Fracking ban legislation knocked by some environmentalists
Province moving ahead with legislation banning high-volume hydraulic fracturing with exception
The proposed law to put a moratorium on hydraulic fracturing is getting a rough ride from some environmentalists.
"I feel betrayed by my government," says Evelien VanderKloet, who isn't sugar coating her disappointment with the bill.
"The legislation that's been produced is insulting. It overrides the lack of social license to frack and it tells us that we should accept a watered down version of a prohibition. And I just think that we can do so much better than this."
The Dalhousie University student attended the public meetings that led to this proposed law and she thinks what's being proposed falls well short of a ban.
Nova Scotia is moving ahead with legislation that would ban high-volume hydraulic fracturing for onshore oil and gas, but the proposed law also includes an exemption that would allow fracking for testing and research purposes.
Energy Minister Andrew Younger insists the exemption in the Petroleum Resources Act does not provide a loophole for the shale gas industry.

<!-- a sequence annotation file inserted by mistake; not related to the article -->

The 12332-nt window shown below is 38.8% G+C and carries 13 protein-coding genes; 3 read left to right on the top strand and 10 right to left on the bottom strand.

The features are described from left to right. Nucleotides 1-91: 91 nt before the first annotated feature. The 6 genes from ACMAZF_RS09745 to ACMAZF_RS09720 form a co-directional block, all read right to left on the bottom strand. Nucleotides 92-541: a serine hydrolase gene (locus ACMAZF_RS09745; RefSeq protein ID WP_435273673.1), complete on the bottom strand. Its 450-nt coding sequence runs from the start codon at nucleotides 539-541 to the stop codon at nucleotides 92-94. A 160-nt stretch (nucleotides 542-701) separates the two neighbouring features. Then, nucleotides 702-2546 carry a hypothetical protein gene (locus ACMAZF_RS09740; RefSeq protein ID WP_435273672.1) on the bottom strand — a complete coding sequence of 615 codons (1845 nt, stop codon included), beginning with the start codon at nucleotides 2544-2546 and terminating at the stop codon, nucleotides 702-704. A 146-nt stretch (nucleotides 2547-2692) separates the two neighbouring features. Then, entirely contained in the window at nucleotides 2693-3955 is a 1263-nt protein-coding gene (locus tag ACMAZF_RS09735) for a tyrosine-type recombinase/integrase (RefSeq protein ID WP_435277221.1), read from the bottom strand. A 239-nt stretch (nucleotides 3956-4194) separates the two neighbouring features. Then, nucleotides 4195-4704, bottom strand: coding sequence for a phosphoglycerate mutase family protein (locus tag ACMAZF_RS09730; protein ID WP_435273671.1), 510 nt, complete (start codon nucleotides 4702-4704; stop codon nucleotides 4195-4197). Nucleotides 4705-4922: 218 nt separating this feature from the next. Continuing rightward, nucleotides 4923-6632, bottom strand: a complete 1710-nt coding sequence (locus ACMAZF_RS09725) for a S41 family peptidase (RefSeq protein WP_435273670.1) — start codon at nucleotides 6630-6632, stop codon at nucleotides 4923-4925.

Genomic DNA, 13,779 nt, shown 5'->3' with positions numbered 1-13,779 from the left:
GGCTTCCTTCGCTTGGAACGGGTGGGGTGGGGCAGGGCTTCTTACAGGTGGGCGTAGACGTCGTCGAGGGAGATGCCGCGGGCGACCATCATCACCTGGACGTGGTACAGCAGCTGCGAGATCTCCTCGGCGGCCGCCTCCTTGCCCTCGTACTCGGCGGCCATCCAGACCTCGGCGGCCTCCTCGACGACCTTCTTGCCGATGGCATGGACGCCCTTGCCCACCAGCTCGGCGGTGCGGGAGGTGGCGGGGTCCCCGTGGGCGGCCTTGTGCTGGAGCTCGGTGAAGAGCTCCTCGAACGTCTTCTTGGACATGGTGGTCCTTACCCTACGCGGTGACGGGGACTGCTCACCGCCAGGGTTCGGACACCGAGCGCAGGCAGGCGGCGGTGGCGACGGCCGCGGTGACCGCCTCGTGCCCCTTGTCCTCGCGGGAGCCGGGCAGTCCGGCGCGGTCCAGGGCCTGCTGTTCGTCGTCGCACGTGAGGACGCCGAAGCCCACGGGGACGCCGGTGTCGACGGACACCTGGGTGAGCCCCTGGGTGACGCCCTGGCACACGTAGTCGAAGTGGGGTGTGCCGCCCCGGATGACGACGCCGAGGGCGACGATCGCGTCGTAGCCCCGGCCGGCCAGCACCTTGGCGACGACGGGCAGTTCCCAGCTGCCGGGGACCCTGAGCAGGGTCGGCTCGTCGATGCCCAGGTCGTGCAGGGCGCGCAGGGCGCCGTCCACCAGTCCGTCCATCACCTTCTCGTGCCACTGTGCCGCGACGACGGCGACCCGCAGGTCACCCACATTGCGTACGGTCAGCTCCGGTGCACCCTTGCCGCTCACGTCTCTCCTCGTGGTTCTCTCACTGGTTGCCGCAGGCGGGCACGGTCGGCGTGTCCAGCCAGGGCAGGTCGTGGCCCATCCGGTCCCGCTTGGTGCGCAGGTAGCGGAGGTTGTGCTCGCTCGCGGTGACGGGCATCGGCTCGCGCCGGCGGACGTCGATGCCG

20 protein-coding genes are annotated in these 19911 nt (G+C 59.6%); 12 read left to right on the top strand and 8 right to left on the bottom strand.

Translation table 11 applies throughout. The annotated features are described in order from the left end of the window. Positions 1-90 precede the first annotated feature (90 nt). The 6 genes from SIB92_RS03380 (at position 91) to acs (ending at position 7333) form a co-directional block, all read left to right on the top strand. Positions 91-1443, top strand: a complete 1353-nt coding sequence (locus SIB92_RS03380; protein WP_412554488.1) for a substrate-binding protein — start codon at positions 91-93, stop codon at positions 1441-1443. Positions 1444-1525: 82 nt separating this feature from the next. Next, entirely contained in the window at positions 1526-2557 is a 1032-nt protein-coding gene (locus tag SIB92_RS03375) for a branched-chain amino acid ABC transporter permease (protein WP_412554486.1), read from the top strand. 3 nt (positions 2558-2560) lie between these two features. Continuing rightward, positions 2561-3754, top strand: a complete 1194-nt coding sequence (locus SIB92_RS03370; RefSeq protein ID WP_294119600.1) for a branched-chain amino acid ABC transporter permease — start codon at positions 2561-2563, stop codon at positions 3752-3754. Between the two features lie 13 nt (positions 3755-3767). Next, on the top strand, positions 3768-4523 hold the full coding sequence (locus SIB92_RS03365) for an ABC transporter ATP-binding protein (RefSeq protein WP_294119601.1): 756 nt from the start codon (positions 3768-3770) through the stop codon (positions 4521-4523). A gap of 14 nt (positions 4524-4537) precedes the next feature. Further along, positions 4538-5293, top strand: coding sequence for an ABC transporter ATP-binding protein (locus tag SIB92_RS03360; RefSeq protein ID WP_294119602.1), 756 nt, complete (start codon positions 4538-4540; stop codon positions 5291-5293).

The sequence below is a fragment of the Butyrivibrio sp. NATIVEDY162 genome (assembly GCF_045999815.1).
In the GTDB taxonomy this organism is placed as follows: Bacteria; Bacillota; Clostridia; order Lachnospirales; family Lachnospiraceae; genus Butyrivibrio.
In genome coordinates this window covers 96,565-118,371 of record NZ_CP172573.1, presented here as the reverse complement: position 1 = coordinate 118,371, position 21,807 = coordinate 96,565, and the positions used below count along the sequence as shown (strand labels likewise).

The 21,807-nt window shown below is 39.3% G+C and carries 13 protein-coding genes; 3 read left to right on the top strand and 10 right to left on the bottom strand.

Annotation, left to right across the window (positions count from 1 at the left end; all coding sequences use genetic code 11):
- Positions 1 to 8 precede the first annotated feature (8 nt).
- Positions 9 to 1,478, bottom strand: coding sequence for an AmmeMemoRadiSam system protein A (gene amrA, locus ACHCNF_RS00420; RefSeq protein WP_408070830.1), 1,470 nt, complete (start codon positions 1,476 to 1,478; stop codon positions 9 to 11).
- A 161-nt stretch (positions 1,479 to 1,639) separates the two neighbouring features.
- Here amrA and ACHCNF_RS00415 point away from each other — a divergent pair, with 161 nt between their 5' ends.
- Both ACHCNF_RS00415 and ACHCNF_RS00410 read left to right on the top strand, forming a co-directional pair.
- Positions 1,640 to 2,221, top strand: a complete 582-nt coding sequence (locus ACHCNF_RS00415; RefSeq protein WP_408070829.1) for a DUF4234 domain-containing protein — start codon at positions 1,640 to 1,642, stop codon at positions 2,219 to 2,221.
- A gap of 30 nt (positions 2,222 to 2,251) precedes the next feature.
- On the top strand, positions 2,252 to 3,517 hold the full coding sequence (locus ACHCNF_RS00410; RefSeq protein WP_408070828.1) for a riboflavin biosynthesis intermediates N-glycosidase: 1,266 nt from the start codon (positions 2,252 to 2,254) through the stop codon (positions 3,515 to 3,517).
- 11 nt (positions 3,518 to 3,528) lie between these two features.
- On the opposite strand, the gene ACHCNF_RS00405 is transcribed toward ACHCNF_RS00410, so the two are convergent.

VanderKloet says what's needed is an airtight ban on all hydraulic fracturing, including any testing or research. She says that ban should only be lifted after a province-wide vote.
"This ban may only be overturned by a provincial referendum and actually calling on the people to find out what they want," says VanderKloet.
The Ecology Action Centre isn't going that far, but the group's Catherine Abreu says the bill should be strengthened and communities should get a say before any testing goes ahead.
"Where the minister considers such an exemption, the minister must engage in prior informed and meaningful consultation with the community where testing and research is to take place to ensure community consent to the process," she says.
Abreu says if a community says no, the government should respect that decision and look elsewhere to allow testing.
Hydraulic fracturing, or "hydro-fracking," is a form of natural gas extraction in which a pressurized mix of water and other substances is injected into shale rock formations or coal beds to release trapped natural gas. A fluid mixture of water and chemicals is injected under high pressure deep underground, creating or widening fissures in the rock. Then, sand or another solid, often ceramic beads, is pumped in to keep the fissures propped open so that methane gas can escape from pores and fractures in the rock.